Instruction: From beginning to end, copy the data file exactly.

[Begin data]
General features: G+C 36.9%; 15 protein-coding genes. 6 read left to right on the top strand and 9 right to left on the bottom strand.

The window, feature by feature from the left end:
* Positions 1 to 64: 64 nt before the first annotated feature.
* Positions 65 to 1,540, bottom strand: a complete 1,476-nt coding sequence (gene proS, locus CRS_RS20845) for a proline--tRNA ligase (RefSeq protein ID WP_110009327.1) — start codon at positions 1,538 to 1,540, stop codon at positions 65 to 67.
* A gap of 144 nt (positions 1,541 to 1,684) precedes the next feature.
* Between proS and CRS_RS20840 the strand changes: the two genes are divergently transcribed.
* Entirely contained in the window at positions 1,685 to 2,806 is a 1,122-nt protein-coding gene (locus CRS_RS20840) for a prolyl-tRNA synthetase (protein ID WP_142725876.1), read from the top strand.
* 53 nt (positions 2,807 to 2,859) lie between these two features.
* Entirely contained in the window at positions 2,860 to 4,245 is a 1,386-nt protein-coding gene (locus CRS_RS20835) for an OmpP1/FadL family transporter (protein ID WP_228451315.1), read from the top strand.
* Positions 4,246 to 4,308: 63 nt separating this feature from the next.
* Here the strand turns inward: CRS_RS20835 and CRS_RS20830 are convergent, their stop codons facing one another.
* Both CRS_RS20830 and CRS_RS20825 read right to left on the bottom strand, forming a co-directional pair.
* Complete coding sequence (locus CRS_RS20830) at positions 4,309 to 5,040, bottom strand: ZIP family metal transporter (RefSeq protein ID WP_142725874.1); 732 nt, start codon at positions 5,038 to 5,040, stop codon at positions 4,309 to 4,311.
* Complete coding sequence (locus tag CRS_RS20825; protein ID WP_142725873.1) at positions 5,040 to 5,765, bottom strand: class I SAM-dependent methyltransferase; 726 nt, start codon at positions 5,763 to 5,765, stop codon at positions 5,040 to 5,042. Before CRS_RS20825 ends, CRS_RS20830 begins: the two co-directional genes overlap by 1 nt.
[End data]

General features: G+C 36.9%; 15 protein-coding genes. 6 read left to right on the top strand and 9 right to left on the bottom strand.

The window, feature by feature from the left end:
* Positions 1 to 64: 64 nt before the first annotated feature.
* Positions 65 to 1,540, bottom strand: a complete 1,476-nt coding sequence (gene proS, locus CRS_RS20845) for a proline--tRNA ligase (RefSeq protein ID WP_110009327.1) — start codon at positions 1,538 to 1,540, stop codon at positions 65 to 67.
* A gap of 144 nt (positions 1,541 to 1,684) precedes the next feature.
* Between proS and CRS_RS20840 the strand changes: the two genes are divergently transcribed.
* Entirely contained in the window at positions 1,685 to 2,806 is a 1,122-nt protein-coding gene (locus CRS_RS20840) for a prolyl-tRNA synthetase (protein ID WP_142725876.1), read from the top strand.
* 53 nt (positions 2,807 to 2,859) lie between these two features.
* Entirely contained in the window at positions 2,860 to 4,245 is a 1,386-nt protein-coding gene (locus CRS_RS20835) for an OmpP1/FadL family transporter (protein ID WP_228451315.1), read from the top strand.
* Positions 4,246 to 4,308: 63 nt separating this feature from the next.
* Here the strand turns inward: CRS_RS20835 and CRS_RS20830 are convergent, their stop codons facing one another.
* Both CRS_RS20830 and CRS_RS20825 read right to left on the bottom strand, forming a co-directional pair.
* Complete coding sequence (locus CRS_RS20830) at positions 4,309 to 5,040, bottom strand: ZIP family metal transporter (RefSeq protein ID WP_142725874.1); 732 nt, start codon at positions 5,038 to 5,040, stop codon at positions 4,309 to 4,311.
* Complete coding sequence (locus tag CRS_RS20825; protein ID WP_142725873.1) at positions 5,040 to 5,765, bottom strand: class I SAM-dependent methyltransferase; 726 nt, start codon at positions 5,763 to 5,765, stop codon at positions 5,040 to 5,042. Before CRS_RS20825 ends, CRS_RS20830 begins: the two co-directional genes overlap by 1 nt.